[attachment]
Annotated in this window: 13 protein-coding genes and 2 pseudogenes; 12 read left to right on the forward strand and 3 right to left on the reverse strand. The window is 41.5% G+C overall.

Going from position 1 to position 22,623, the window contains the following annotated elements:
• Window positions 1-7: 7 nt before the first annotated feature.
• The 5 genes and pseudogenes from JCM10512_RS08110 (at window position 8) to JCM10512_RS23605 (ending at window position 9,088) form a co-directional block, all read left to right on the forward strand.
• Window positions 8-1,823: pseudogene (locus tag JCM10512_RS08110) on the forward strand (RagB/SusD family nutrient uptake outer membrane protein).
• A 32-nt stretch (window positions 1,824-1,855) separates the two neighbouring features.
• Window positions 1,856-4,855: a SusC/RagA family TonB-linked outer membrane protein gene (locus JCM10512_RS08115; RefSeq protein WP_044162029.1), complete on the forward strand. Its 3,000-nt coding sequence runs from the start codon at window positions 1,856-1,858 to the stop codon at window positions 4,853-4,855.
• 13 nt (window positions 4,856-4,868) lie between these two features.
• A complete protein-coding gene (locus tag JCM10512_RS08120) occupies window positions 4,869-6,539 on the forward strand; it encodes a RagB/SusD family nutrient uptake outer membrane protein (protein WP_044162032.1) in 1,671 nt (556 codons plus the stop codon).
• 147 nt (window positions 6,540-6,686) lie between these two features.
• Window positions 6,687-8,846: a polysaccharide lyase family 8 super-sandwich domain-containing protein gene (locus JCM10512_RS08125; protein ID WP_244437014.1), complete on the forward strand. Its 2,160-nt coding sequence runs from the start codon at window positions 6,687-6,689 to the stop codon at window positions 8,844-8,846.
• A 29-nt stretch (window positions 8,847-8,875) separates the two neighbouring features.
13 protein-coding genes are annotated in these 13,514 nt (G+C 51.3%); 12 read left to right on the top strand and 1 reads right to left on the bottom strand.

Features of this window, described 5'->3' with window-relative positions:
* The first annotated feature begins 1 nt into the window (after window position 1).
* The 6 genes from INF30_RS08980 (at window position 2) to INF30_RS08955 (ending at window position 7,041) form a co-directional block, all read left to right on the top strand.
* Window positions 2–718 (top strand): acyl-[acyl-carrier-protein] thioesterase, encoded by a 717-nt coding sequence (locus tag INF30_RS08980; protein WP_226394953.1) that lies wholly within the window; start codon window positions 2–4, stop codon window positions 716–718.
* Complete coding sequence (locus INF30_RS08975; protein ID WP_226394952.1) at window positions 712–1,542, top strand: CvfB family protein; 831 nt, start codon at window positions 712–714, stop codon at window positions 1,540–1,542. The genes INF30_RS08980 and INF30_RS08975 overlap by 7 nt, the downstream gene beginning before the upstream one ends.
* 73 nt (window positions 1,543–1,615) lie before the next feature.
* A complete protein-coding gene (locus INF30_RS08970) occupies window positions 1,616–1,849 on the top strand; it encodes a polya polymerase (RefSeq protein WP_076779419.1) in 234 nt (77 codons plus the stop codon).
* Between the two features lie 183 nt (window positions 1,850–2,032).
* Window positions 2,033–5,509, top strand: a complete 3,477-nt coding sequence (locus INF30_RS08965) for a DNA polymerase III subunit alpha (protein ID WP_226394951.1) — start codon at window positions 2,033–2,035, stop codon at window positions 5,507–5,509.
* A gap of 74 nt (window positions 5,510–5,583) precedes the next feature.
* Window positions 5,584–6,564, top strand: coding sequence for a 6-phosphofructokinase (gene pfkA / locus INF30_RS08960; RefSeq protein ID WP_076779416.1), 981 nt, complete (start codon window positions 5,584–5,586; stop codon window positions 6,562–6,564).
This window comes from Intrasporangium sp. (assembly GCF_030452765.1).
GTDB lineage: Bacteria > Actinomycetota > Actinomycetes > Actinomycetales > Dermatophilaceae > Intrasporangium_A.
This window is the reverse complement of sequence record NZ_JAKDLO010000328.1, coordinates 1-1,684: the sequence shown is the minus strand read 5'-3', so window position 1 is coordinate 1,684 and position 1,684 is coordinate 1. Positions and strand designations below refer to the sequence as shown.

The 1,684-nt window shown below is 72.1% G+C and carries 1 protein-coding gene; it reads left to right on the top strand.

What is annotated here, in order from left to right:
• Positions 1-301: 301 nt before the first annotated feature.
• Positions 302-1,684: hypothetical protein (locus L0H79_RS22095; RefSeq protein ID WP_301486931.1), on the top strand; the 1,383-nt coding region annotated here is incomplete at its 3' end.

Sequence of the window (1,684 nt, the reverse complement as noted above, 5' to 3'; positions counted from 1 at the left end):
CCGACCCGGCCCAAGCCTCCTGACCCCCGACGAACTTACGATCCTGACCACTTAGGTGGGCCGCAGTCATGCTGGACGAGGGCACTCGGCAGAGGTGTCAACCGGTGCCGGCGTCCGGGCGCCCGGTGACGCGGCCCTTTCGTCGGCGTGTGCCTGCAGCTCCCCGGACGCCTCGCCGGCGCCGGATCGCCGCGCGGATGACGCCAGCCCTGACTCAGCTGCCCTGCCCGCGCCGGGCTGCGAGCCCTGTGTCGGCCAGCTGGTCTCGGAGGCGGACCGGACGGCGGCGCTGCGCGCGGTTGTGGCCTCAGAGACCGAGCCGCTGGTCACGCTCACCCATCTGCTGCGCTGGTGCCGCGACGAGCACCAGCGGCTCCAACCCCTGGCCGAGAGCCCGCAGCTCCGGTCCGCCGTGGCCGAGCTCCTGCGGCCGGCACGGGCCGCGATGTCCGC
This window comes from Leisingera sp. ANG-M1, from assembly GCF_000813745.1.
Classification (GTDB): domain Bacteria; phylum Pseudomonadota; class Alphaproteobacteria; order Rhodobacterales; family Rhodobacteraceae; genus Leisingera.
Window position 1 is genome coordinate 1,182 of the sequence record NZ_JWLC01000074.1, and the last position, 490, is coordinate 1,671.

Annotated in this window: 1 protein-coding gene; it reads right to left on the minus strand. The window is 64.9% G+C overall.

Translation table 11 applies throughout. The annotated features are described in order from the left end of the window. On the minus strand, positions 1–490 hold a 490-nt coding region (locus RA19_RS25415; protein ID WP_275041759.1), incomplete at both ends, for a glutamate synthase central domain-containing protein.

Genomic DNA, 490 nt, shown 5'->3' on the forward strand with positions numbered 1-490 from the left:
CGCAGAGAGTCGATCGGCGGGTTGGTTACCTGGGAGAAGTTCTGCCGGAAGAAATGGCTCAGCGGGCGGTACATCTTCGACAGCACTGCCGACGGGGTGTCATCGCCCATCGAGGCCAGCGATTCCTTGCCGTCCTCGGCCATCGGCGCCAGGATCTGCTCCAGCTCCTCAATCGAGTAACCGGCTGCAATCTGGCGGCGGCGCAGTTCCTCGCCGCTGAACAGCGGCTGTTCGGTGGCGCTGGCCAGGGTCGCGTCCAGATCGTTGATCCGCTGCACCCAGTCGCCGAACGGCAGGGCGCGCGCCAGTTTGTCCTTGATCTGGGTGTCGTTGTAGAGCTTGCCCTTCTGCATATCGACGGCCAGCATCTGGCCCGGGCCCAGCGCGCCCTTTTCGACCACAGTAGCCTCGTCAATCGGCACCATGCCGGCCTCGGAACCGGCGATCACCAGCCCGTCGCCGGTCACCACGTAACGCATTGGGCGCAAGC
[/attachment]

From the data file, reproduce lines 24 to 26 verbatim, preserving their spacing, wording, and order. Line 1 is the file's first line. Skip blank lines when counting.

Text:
* Window positions 5,584–6,564, top strand: coding sequence for a 6-phosphofructokinase (gene pfkA / locus INF30_RS08960; RefSeq protein ID WP_076779416.1), 981 nt, complete (start codon window positions 5,584–5,586; stop codon window positions 6,562–6,564).
This window comes from Intrasporangium sp. (assembly GCF_030452765.1).
GTDB lineage: Bacteria > Actinomycetota > Actinomycetes > Actinomycetales > Dermatophilaceae > Intrasporangium_A.